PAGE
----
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Analysis of defects occuring on rail tracks
Basson, Conrad Charl Peter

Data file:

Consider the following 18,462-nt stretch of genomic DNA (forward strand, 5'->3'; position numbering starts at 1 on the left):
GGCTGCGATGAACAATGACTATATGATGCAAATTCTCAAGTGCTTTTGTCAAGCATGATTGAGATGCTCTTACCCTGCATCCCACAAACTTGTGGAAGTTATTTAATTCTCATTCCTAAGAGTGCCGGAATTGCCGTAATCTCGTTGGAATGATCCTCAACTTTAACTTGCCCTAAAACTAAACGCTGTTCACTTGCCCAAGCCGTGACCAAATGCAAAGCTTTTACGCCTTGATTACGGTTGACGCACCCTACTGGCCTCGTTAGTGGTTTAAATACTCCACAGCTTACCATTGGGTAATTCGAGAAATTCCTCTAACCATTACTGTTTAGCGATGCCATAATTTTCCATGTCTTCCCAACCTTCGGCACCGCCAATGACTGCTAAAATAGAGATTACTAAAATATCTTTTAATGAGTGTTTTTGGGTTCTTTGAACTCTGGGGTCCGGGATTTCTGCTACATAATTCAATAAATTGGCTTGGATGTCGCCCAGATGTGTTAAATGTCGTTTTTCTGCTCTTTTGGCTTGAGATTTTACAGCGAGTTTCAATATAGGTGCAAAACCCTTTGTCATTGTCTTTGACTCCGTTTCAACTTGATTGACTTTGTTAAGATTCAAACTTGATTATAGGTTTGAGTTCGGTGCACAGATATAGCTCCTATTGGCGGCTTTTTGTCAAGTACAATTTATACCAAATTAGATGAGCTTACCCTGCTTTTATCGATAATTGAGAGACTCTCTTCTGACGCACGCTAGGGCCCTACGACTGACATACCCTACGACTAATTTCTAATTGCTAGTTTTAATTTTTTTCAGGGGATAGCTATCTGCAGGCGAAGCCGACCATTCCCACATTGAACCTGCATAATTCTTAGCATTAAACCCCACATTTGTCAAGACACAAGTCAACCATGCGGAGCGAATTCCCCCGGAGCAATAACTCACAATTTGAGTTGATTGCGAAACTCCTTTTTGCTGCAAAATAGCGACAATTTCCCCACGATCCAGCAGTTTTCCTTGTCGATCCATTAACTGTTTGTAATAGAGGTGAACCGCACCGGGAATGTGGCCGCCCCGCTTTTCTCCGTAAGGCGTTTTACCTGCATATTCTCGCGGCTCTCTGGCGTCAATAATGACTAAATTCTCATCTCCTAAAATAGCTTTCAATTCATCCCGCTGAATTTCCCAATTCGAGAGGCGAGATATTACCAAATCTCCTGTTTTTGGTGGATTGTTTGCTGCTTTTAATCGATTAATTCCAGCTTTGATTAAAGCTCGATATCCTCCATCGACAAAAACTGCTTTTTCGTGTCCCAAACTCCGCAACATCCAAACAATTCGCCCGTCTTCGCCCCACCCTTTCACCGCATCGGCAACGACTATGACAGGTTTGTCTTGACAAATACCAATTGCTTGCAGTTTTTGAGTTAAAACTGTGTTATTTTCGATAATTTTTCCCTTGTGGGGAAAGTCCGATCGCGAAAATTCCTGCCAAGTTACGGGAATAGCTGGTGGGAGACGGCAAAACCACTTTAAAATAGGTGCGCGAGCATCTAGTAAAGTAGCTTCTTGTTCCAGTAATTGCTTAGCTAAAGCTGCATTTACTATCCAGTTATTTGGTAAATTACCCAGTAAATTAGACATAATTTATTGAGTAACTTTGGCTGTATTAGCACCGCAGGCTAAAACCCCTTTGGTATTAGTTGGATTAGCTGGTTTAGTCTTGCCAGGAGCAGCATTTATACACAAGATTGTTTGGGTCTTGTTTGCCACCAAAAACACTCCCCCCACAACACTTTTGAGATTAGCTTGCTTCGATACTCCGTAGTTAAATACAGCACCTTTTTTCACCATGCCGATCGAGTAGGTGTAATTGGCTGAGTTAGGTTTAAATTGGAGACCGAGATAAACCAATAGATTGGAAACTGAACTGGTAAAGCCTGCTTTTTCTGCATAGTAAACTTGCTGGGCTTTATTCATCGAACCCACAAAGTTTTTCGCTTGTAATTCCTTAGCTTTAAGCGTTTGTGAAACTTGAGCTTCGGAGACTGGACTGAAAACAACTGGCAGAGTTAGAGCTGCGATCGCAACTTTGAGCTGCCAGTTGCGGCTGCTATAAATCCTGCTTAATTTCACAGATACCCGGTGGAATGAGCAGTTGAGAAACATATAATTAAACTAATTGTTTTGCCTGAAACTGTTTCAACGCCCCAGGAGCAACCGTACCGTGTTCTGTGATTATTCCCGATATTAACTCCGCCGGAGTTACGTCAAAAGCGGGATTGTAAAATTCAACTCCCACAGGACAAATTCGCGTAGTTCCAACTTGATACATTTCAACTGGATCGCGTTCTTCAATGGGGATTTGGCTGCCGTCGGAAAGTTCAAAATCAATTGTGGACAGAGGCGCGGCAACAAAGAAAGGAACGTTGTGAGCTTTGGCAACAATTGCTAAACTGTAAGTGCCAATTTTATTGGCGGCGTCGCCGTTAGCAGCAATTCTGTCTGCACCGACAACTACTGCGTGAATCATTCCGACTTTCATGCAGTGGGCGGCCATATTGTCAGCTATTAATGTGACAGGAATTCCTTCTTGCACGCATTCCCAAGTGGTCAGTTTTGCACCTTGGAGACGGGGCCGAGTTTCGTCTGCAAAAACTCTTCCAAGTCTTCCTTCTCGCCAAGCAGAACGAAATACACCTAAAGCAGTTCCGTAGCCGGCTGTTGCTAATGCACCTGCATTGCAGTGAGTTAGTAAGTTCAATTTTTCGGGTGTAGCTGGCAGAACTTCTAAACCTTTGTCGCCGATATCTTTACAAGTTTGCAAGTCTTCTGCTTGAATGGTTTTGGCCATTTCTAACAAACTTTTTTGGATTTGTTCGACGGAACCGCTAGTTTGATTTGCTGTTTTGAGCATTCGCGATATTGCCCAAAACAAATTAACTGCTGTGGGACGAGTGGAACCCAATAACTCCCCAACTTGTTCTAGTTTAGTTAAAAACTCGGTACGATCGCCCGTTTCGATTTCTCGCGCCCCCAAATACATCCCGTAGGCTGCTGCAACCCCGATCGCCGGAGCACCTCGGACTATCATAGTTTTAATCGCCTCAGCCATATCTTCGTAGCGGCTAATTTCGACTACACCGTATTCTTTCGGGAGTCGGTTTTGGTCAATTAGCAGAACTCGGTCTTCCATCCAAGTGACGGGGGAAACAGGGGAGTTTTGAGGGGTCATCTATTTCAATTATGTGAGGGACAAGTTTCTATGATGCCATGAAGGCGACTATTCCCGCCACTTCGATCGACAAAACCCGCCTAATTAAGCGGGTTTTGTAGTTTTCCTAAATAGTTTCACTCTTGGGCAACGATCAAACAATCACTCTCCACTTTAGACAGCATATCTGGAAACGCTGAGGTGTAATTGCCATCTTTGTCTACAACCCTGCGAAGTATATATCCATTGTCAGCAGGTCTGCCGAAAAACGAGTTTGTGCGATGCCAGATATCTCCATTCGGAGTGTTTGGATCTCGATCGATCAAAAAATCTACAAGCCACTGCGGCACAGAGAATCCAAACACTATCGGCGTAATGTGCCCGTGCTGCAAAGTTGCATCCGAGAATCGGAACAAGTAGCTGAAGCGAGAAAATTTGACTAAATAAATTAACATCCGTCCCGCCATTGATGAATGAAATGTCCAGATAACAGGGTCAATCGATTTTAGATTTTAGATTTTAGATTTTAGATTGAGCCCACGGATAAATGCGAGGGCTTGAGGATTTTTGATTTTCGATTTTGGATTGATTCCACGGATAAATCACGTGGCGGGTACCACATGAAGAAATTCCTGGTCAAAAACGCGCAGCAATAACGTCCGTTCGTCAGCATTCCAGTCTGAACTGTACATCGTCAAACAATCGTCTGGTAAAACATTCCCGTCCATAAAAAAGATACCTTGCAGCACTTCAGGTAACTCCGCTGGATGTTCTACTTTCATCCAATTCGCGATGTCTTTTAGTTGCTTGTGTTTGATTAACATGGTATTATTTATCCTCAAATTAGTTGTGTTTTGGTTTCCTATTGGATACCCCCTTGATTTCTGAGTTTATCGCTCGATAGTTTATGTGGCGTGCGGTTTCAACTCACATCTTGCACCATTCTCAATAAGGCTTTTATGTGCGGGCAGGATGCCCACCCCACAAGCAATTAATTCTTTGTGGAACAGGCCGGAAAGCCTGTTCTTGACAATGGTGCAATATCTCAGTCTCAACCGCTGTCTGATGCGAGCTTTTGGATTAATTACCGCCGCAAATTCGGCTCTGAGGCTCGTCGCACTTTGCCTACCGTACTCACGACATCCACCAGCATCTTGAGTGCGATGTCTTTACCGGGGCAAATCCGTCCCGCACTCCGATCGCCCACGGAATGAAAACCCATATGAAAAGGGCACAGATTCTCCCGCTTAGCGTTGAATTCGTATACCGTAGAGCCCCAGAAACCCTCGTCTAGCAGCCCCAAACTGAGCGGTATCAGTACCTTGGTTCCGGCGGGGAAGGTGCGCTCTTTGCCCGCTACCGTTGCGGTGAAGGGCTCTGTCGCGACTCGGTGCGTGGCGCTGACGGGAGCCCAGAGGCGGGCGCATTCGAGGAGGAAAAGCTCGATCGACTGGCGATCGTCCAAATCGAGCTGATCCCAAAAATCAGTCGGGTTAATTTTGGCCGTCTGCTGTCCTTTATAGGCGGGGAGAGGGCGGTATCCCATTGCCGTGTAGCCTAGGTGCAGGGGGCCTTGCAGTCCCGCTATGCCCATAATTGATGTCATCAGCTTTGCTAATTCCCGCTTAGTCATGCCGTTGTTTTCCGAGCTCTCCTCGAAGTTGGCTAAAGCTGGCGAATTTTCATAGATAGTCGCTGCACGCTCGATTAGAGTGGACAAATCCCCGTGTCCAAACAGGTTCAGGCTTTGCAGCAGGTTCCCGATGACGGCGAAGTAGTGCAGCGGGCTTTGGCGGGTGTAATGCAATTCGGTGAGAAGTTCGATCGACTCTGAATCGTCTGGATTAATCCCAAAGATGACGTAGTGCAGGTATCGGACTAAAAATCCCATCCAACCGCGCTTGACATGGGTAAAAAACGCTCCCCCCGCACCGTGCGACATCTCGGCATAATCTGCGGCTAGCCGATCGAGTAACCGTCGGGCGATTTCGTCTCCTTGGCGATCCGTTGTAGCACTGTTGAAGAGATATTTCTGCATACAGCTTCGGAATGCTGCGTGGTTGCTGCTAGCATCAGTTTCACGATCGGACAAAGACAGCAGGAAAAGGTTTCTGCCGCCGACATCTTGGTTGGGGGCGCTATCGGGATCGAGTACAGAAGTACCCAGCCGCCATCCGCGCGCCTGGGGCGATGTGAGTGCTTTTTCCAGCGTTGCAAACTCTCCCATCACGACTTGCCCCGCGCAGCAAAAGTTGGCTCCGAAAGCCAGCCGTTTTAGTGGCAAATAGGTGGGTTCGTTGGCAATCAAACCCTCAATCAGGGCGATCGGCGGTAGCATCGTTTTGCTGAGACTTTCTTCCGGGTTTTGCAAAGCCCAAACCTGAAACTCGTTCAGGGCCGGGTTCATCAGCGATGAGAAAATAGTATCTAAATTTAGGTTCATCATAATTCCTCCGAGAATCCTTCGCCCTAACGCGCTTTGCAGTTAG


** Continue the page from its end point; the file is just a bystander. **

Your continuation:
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South Africa’s railway system is the most highly developed in Africa. There are different kinds of transport systems in South Africa but rail transport is considered as one of an important element of the country’s transport infrastructure. In South Africa, over 2.4 million passengers make use of rail transport to get them to their destinations. However, evidence shows that train accidents have become a common occurrence across the country. Train-related accidents such as collision, derailments, platform change incidents and commuter accidents, cost South Africa over R400 million per year. The analysis of derailments indicates that the most significant single contributor to derailments is rail breaks. This contrasts considerably with prescribed relevant local and international benchmarks, which show a much lower percentage of derailments due to rail break. The frequency of derailments due to rail breaks in South Africa seems to be higher in the northern than the southern region. Furthermore, the proportion of rail breaks that result in derailment is considerably higher than the set benchmarks and therefore, if there is a rail break, then the probability of this translating into a derailment is astonishingly high. Equally, the high incidence of derailments due to rail breaks is affected by the train length and axle load and further exacerbated by the absence of track circuitry. Since derailments are a direct function of the incidence of rail breaks, focus is required to characterize the factors causing defects on rail lines. This study investigated steel rail material by characterising the piece of the damaged rail with the aim to gain a better understanding of the wear mechanism. Chemical composition analysis of steel rail sample was conducted with the use of a Scanning Electron microscopy. Hardness of steel rail was measured with a Vickers hardness tester. An Optical Microscopy was used to examine the microstructure features of the worn rail samples. This study discovered that the worn out rail, which was produced from high carbon steel with pearlite and ferrite microstructure, undergoes decarburization and a plastic deformation process. The decarburization process happens when the rail track is heated to 700 oC and above when the carbon atoms at the surface interact with the atmospheric gases and are removed from the steel as a gaseous phase. Plastic deformation is created when the iron atoms are heated above the elastic point resulting in the permanent movement of iron atoms.
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